Cluster mass permutation testing was used to assign p values to clusters of significant tests (Maris & Oostenveld, 2007), and a maximum cluster approach was used to control for multiple comparisons across time, frequency, ROI, and model RDM (Nichols & Holmes, 2002). For each permutation, the sign of the TFR correlations was randomly flipped for each participant before one-sample t tests of the permuted data at each time and frequency point. To construct the null distribution for the maximum cluster approach, the same permutation scheme was applied to all ROIs and model RDMs, and the largest cluster (sum of above-threshold t values) from any ROI and models was retained for the null distribution and repeated 10,000 times. The cluster p value for each of the observed cluster in the original data was defined as the proportion of the 10,000 permutation cluster masses (plus the observed cluster mass) that is greater than or equal to the observed cluster mass. Using this approach, we correct for the total number of statistical comparisons performed over all time points, frequencies, each ROI, and all model RDMs tested.

Peak RSA Effects

To determine when different kinds of information were present relative to one another, we determined when the peak effects occurred across different regions for different visual and semantic RDMs. This analysis was performed for RSA effects within each frequency band, in addition to peak effects collapsing across frequencies. The latency of the peak was defined as the maximum Spearman's correlation value between 50 and 500 msec. A latency was found for each frequency band, model RDM, and ROI. Linear mixed effects (LME) models were used to test the relationship between the peak latency, and ROI and computational model layer. The peak frequency analysis was based on RSA effects determined across the full frequency spectrum. The peak was defined as the frequency of the maximal RSA effect between 50 and 500 msec. In both latency and frequency analyses, LME models (using fitlme) were used to test the relationship between the peaks, and ROI and computational model layer. For visualization, peaks are plotted as probability density functions and using gramm (https://doi.org/10.5281/zenodo.59786). Finally, we did not control for the number of LME models performed (n = 3 for temporal peaks, n = 4 for frequency peaks).

Granger Causality

Finally, we tested the causal relationships between RSA effects seen for visual and semantic properties and across different ROIs. Specifically, we used Granger causality (GC) analysis to test if RSA time courses in one region have a subsequent impact on RSA time courses in other regions. To aid interpretability, GC analysis was applied to the RSA time courses averaged across frequency bands and for the concatenated visual and concatenated semantic model RDMs. GC was calculated between the five ROIs and the two RSA time courses (10 time series in total). Each time series was the RSA effect between 50 and 500 msec concatenated across participants. Time domain GC used the multivariate GC toolbox (Barnett & Seth, 2014), with a model order of 2 (40 msec) as indicated by the Akaike information criterion (AIC) for model order estimation. To remove bias in the resulting GC values, surrogate data were used to estimate the bias and remove it from the GC values. The data were divided into time windows (of length model order) and randomly rearranged creating 5000 surrogate data sets. The mean GC across the surrogate data was used as an estimate of the bias and subtracted from the original GC values. This approach is considered to debias the GC values (Barnett & Seth, 2014; Barrett et al., 2012). Granger F tests were applied to the unbiased pairwise conditional GC values, and multiple comparisons correction used false discovery rate (FDR) and an alpha of .05 for a total of 90 pairwise connections.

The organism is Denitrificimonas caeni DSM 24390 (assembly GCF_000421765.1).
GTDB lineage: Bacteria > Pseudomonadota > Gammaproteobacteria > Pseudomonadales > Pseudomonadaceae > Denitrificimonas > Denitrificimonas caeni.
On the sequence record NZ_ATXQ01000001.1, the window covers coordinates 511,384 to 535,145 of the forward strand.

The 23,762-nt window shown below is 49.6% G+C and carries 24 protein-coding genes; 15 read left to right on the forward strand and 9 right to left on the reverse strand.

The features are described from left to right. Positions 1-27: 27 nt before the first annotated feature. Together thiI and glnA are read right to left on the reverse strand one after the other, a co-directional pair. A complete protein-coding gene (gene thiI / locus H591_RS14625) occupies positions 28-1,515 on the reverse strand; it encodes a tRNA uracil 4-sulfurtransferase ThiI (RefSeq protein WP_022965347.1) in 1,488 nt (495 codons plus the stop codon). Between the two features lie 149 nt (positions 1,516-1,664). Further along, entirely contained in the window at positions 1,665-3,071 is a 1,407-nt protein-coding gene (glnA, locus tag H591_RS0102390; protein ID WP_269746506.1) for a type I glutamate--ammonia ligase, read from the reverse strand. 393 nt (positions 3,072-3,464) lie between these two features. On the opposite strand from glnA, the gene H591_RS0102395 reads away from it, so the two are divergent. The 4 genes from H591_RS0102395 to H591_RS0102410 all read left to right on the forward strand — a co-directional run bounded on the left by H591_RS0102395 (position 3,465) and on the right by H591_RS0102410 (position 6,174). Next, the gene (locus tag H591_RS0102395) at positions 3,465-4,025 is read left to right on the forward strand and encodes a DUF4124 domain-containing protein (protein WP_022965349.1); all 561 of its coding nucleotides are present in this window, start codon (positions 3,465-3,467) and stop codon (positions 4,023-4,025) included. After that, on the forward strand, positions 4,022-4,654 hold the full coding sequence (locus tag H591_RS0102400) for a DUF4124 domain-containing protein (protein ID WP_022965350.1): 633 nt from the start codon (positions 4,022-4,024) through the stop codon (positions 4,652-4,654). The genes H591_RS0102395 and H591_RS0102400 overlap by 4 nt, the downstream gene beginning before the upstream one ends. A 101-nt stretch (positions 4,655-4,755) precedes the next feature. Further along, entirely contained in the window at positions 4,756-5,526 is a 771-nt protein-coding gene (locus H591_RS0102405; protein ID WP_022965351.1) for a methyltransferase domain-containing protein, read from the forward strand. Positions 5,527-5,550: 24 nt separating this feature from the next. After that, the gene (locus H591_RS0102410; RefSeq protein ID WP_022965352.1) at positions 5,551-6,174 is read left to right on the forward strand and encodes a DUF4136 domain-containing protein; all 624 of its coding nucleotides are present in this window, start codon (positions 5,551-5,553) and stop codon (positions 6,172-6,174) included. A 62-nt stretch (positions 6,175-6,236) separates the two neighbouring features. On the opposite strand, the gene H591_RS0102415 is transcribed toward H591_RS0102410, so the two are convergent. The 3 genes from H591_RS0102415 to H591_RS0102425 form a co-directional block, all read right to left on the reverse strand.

RESULTS

Our primary goal was to test how the VVP represents increasingly complex visual and semantic information over time. To achieve this, we used RSA to test if the visual and semantic information, extracted from the computational models, was represented in spatiotemporal patterns of oscillatory phase from source-localized MEG signals. We analyzed data from five ROIs covering occipital, pVTC, and the ATL, which are known to be primarily implicated in the processing of visual and semantic object properties.

Time–frequency RSA (TF RSA) showed that neural patterns based on oscillatory phase had a significant relationship to both the visual and semantic models. The effects were concentrated in the first 500 msec and seen across theta, alpha, and beta frequencies (Table 1). We first present a brief overview of visual and semantic effects before a more detailed follow-up analysis of the timing and frequencies of the effects.

Table 1. 

TF RSA Results

ModelsROIFreqsTimesMassCluster p
Visual Layer 1 Occip 4–50 Hz 0–730 msec 4857 .0002 
Visual Layer 1 LpVTC 4–15 Hz 0–610 msec 1392 .0073 
Visual Layer 1 RpVTC 4–15 Hz 0–350 msec 1364 .0077 
Visual Layer 1 LATL 4–14 Hz 0–410 msec 1379 .0077 
Visual Layer 1 RATL 7–15 Hz 10–370 msec 369 .0365 
Visual Layer 1 RATL 4–6 Hz 70–350 msec 233 .1001 
Visual Layer 2 Occip 4–34 Hz 0–750 msec 5343 .0002 
Visual Layer 2 LpVTC 4–16 Hz 0–630 msec 1522 .0051 
Visual Layer 2 RpVTC 4–21 Hz 0–770 msec 2093 .0035 
Visual Layer 2 LATL 4–14 Hz 0–390 msec 1378 .0077 
Visual Layer 2 RATL 4–15 Hz 0–750 msec 1298 .0079 
Visual Layer 3 Occip 4–32 Hz 0–910 msec 5599 .0001 
Visual Layer 3 LpVTC 4–23 Hz 0–690 msec 2301 .0030 
Visual Layer 3 RpVTC 4–23 Hz 0–730 msec 3033 .0018 
Visual Layer 3 LATL 4–18 Hz 0–590 msec 1955 .0036 
Visual layer 3 RATL 4–17 Hz 0–690 msec 1943 .0036 
Early semantic Occip 5–14 Hz 0–690 msec 701 .0145 
Early semantic LpVTC 4–6 Hz 170–450 msec 251 .0843 
Early semantic RpVTC 12–21 Hz 110–390 msec 231 .1014 
Early semantic LATL 4–8 Hz 0–450 msec 584 .0181 
Late semantic LpVTC 4–8 Hz 0–630 msec 585 .0181